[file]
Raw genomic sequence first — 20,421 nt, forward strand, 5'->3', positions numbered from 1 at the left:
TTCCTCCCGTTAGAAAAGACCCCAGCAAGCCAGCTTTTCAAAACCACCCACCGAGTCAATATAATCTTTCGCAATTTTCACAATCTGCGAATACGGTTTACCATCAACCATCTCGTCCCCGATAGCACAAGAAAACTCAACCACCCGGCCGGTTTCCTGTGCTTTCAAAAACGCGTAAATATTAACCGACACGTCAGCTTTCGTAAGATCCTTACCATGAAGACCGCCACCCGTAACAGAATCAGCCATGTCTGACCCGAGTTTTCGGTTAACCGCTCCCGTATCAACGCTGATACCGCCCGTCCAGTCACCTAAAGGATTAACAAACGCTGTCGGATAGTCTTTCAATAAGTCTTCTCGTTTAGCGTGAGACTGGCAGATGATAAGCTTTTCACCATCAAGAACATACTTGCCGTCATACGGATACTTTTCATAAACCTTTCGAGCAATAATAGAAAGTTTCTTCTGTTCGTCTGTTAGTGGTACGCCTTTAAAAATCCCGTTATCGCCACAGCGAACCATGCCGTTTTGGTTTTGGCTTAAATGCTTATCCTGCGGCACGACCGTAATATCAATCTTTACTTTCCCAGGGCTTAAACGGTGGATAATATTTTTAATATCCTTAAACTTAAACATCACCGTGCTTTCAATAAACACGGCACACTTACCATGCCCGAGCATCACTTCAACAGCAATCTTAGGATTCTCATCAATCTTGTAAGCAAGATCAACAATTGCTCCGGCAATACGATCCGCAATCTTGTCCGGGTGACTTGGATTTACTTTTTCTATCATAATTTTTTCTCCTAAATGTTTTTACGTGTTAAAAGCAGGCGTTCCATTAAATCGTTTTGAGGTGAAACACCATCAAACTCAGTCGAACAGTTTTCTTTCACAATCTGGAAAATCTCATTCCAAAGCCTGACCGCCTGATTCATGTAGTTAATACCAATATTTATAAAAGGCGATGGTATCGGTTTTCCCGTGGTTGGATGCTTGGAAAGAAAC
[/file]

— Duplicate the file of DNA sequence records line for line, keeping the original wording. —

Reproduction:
Raw genomic sequence first — 20,421 nt, forward strand, 5'->3', positions numbered from 1 at the left:
TTCCTCCCGTTAGAAAAGACCCCAGCAAGCCAGCTTTTCAAAACCACCCACCGAGTCAATATAATCTTTCGCAATTTTCACAATCTGCGAATACGGTTTACCATCAACCATCTCGTCCCCGATAGCACAAGAAAACTCAACCACCCGGCCGGTTTCCTGTGCTTTCAAAAACGCGTAAATATTAACCGACACGTCAGCTTTCGTAAGATCCTTACCATGAAGACCGCCACCCGTAACAGAATCAGCCATGTCTGACCCGAGTTTTCGGTTAACCGCTCCCGTATCAACGCTGATACCGCCCGTCCAGTCACCTAAAGGATTAACAAACGCTGTCGGATAGTCTTTCAATAAGTCTTCTCGTTTAGCGTGAGACTGGCAGATGATAAGCTTTTCACCATCAAGAACATACTTGCCGTCATACGGATACTTTTCATAAACCTTTCGAGCAATAATAGAAAGTTTCTTCTGTTCGTCTGTTAGTGGTACGCCTTTAAAAATCCCGTTATCGCCACAGCGAACCATGCCGTTTTGGTTTTGGCTTAAATGCTTATCCTGCGGCACGACCGTAATATCAATCTTTACTTTCCCAGGGCTTAAACGGTGGATAATATTTTTAATATCCTTAAACTTAAACATCACCGTGCTTTCAATAAACACGGCACACTTACCATGCCCGAGCATCACTTCAACAGCAATCTTAGGATTCTCATCAATCTTGTAAGCAAGATCAACAATTGCTCCGGCAATACGATCCGCAATCTTGTCCGGGTGACTTGGATTTACTTTTTCTATCATAATTTTTTCTCCTAAATGTTTTTACGTGTTAAAAGCAGGCGTTCCATTAAATCGTTTTGAGGTGAAACACCATCAAACTCAGTCGAACAGTTTTCTTTCACAATCTGGAAAATCTCATTCCAAAGCCTGACCGCCTGATTCATGTAGTTAATACCAATATTTATAAAAGGCGATGGTATCGGTTTTCCCGTGGTTGGATGCTTGGAAAGAAAC